The Market Today
Treasury Yields and Mortgage Rates Continue Ascent
by Craig Dismuke, Dudley Carter
Mortgage Rates Rise to Highest Level Since 2009: Mortgage applications fell further in the week ending April 15, down 5.0% on a 3.0% drop in purchase apps and a 7.7% decline in refis. While refi apps show the impact most obviously, both categories of applications have been negatively affected by rising mortgage rates. The average 30-year mortgage rate rose another 7 bps to 5.20%. Mortgage rates are now up 200 bps over the past four months and are at their highest level since 2009.
Existing Home Sales, Fed Communications: Scheduled for 9:00 a.m. CT, existing home sales for the month of March are expected to drop 4.1% MoM. A barrage of Fed communication is scheduled today, including the Beige Book report on economic conditions around the Fed districts (1:000 p.m.), San Francisco Bank President Daly (10:25 a.m.), Chicago’s Evans (10:30 a.m.), and Atlanta’s Bostic (12:00 noon).
OTHER ECONOMIC NEWS
Fed Doves Disappear As Evans Calls for Restrictive Policy: Chicago President Evans, historically one of the most dovish officials at the Federal Reserve, speculated Tuesday that the fed funds rate is “probably…going beyond neutral.” Evans said, “By December, we’re going to get more data on the micro aspects of the high inflation, price increases, how much is it broadening out.” “By that time, we’re at neutral,” which he estimates is between 2.25% and 2.50%, “and to the extent we don’t see it coming down, we’re going beyond neutral, absolutely.”
Bostic Strikes More Cautious Tone on Tightening Pace: Atlanta Fed President Bostic supports the Fed’s plans to move policy closer to neutral but sounded a bit more cautious about the pace than some of his colleagues. Bostic agrees that it’s imperative for the Fed to get inflation under control, but said he is, “…kind of uncomfortable to declare with that much certainty that I know exactly what’s going to happen such that I can tell you exactly how fast or when we should get exactly to neutral or even if we should go beyond it.” When asked about the need for a 75-bp hike at a coming meeting, an idea broached by President Bullard on Monday, Bostic said, “Any action is actually possible, although it’s not something that’s really on my radar right now.”
Equities and Inflation Expectations Rise, Despite Shorter Yields Leading Sharp Increases across the Curve: The tech sector led a sharp rally for the major equity indices in what was an especially interesting day on Wall Street. The Nasdaq jumped 2.2% and tech names helped drive the S&P 500 up 1.6%, both marking the largest single-day gains in over a month. The breadth of the strength, however, was broad with every S&P 500 sector, excluding energy, gaining ground on the day. Chinese economic data released this week confirmed that activity has slowed amid the widespread lockdowns, dynamics that drove the PBOC to announce a litany of support measures and were a key factor in the IMF cutting its global growth outlook for this year from 4.4% to 3.6%. Analysts pointed to the dour growth outlook as one explanation for the more than 5% drop in crude Tuesday. Notably, the impressive equity gains were even more exceptional considered alongside a rapid rise in global yields. Leading Tuesday’s global ascent, the 2-year Treasury yield rose 14.4 bps to 2.59%, its fourth biggest increase since March 2020 and highest close since January 2019. The 5-year yield jumped 12.7 bps to 2.92%, its highest finish since November 2018. The 10-year yield added 8.3 bps to 2.94%, its highest close since December 2018. The spread between the 2-year and 10-year yields tightened for just the second time in eleven days, falling more than 6 bps to 33.6 bps. Interestingly, considering the jump in shorter yields and Fed calls for “expeditious” tightening (more above), longer-term market-based inflation expectations actually rose. Inflation expectations for the five years beginning five years from now added 1.4 bps to 2.57%, the highest level since August 2014.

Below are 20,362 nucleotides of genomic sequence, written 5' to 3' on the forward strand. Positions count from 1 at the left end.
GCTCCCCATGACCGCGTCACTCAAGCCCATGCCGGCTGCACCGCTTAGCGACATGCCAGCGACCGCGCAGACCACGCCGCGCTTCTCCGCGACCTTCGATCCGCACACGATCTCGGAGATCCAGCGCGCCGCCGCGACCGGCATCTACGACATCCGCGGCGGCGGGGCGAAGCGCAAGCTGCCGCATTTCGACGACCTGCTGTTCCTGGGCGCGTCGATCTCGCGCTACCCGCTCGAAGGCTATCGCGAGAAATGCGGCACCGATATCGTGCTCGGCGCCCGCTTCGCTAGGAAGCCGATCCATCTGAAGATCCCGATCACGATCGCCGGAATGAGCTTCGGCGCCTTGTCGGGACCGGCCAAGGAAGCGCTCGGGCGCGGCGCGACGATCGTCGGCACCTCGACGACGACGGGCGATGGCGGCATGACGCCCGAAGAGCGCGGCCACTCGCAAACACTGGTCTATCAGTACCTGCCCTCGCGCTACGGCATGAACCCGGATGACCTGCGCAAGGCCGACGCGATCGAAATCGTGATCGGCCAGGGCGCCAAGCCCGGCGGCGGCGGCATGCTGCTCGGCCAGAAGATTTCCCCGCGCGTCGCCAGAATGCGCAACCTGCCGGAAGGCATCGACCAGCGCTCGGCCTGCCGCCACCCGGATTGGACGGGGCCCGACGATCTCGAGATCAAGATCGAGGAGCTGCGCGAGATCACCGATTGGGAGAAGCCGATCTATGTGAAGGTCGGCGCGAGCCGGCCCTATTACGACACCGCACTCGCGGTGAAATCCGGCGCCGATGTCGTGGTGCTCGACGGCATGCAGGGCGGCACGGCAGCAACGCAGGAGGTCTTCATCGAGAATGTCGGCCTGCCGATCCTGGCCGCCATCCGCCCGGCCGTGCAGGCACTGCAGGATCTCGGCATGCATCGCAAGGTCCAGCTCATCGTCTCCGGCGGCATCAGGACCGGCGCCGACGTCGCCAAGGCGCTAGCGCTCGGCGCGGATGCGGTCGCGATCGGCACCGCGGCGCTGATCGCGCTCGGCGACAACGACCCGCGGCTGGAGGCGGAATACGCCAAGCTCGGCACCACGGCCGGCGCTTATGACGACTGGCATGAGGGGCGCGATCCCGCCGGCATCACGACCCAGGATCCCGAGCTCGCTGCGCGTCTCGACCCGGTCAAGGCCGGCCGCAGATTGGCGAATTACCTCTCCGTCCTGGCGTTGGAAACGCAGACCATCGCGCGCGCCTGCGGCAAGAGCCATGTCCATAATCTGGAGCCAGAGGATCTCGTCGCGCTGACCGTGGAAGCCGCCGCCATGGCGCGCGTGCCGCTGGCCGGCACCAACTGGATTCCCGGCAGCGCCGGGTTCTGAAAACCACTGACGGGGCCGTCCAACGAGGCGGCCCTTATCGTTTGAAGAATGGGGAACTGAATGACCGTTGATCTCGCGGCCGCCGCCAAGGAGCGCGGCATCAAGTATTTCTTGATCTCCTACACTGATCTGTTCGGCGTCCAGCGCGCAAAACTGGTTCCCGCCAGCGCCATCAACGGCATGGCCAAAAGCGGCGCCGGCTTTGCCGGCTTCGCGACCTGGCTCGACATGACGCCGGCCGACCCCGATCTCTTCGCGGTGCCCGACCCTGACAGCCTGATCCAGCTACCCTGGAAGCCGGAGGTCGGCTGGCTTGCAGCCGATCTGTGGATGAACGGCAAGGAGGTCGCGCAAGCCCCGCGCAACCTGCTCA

Treasury Yields Pull Back after Setting New Cycle Highs in Early Asian Trading: Equity futures were weaker for most of the overnight session but recently rose to session highs and Treasury yields pulled back after initially extending yesterday’s surge at the open of trading in Asia. Despite a newsworthy 27% plunge in shares of Netflix, precipitated by discouraging subscriber statistics, equity index futures were up around 0.4% at 7:15 a.m. CT amid mixed global trading. Chinese stocks dropped 1.6% after the PBOC surprised markets by keeping key one-year and five-year lending rates unchanged. Europe’s Stoxx 600 struggled out of the gates but managed to rally 1.0% halfway through Wednesday’s session. Treasury yields initially rose but retreated after touching new cycle highs. The 10-year yield grazed 2.977% in early Asian trading, its highest level since notching a tick near 3.05% on December 3, 2018, but was 5.6 bps lower on the day at 7:30 a.m. CT and back near 2.88%. The 5-year yield climbed as high as 2.95% before falling back to 2.86%, a 5.3-bp decline from Tuesday’s close. The 2-year yield slipped 1.8 bps to 2.57% after rising to 2.62% overnight. For those tracking the historically fast depreciation in the Japanese yen, the currency recovered marginally from a 20-year low against the Dollar even after the Bank of Japan offered to purchase government bonds to protect the 0.25% upper band of its yield curve control policy range. Japan’s 10-year yield rose 0.9 bps to close Wednesday at 0.248%.